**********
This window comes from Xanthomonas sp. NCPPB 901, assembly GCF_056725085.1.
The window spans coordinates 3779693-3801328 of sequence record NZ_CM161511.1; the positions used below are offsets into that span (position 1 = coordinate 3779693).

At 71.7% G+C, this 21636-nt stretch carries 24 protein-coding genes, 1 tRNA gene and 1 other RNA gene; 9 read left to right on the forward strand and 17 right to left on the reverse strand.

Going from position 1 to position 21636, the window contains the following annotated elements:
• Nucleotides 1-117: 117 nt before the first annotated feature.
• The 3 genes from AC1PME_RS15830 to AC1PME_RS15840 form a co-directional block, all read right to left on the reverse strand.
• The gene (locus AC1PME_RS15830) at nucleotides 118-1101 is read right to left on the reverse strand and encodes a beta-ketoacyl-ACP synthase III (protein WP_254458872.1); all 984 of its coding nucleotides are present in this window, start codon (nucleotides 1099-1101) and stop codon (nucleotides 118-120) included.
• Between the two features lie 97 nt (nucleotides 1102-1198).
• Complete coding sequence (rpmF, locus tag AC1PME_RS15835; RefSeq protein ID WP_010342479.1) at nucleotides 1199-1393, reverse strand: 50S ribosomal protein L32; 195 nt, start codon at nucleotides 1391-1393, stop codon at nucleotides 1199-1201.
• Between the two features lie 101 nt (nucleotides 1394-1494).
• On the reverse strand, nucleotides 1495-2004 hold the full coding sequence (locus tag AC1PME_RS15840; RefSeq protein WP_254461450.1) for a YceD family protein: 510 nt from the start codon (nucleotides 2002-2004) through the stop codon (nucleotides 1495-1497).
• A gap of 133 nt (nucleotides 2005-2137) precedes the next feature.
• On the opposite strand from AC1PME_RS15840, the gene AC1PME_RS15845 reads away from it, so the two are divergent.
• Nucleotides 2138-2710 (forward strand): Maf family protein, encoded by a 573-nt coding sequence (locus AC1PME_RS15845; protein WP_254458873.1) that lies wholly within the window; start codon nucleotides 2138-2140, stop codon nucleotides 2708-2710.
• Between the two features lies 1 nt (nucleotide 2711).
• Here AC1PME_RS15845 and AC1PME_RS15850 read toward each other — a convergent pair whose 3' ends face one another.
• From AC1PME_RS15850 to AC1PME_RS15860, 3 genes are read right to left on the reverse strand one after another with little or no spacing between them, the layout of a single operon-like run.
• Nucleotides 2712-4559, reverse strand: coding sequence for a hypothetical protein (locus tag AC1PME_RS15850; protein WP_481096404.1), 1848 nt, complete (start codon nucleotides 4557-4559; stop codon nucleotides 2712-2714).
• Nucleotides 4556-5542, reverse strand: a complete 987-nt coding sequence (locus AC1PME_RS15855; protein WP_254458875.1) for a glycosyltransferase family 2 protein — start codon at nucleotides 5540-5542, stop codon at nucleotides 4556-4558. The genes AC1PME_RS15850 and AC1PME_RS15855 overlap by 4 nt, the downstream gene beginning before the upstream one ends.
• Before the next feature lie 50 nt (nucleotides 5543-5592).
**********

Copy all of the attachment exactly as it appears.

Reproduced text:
This window comes from Xanthomonas sp. NCPPB 901, assembly GCF_056725085.1.
The window spans coordinates 3779693-3801328 of sequence record NZ_CM161511.1; the positions used below are offsets into that span (position 1 = coordinate 3779693).

At 71.7% G+C, this 21636-nt stretch carries 24 protein-coding genes, 1 tRNA gene and 1 other RNA gene; 9 read left to right on the forward strand and 17 right to left on the reverse strand.

Going from position 1 to position 21636, the window contains the following annotated elements:
• Nucleotides 1-117: 117 nt before the first annotated feature.
• The 3 genes from AC1PME_RS15830 to AC1PME_RS15840 form a co-directional block, all read right to left on the reverse strand.
• The gene (locus AC1PME_RS15830) at nucleotides 118-1101 is read right to left on the reverse strand and encodes a beta-ketoacyl-ACP synthase III (protein WP_254458872.1); all 984 of its coding nucleotides are present in this window, start codon (nucleotides 1099-1101) and stop codon (nucleotides 118-120) included.
• Between the two features lie 97 nt (nucleotides 1102-1198).
• Complete coding sequence (rpmF, locus tag AC1PME_RS15835; RefSeq protein ID WP_010342479.1) at nucleotides 1199-1393, reverse strand: 50S ribosomal protein L32; 195 nt, start codon at nucleotides 1391-1393, stop codon at nucleotides 1199-1201.
• Between the two features lie 101 nt (nucleotides 1394-1494).
• On the reverse strand, nucleotides 1495-2004 hold the full coding sequence (locus tag AC1PME_RS15840; RefSeq protein WP_254461450.1) for a YceD family protein: 510 nt from the start codon (nucleotides 2002-2004) through the stop codon (nucleotides 1495-1497).
• A gap of 133 nt (nucleotides 2005-2137) precedes the next feature.
• On the opposite strand from AC1PME_RS15840, the gene AC1PME_RS15845 reads away from it, so the two are divergent.
• Nucleotides 2138-2710 (forward strand): Maf family protein, encoded by a 573-nt coding sequence (locus AC1PME_RS15845; protein WP_254458873.1) that lies wholly within the window; start codon nucleotides 2138-2140, stop codon nucleotides 2708-2710.
• Between the two features lies 1 nt (nucleotide 2711).
• Here AC1PME_RS15845 and AC1PME_RS15850 read toward each other — a convergent pair whose 3' ends face one another.
• From AC1PME_RS15850 to AC1PME_RS15860, 3 genes are read right to left on the reverse strand one after another with little or no spacing between them, the layout of a single operon-like run.
• Nucleotides 2712-4559, reverse strand: coding sequence for a hypothetical protein (locus tag AC1PME_RS15850; protein WP_481096404.1), 1848 nt, complete (start codon nucleotides 4557-4559; stop codon nucleotides 2712-2714).
• Nucleotides 4556-5542, reverse strand: a complete 987-nt coding sequence (locus AC1PME_RS15855; protein WP_254458875.1) for a glycosyltransferase family 2 protein — start codon at nucleotides 5540-5542, stop codon at nucleotides 4556-4558. The genes AC1PME_RS15850 and AC1PME_RS15855 overlap by 4 nt, the downstream gene beginning before the upstream one ends.
• Before the next feature lie 50 nt (nucleotides 5543-5592).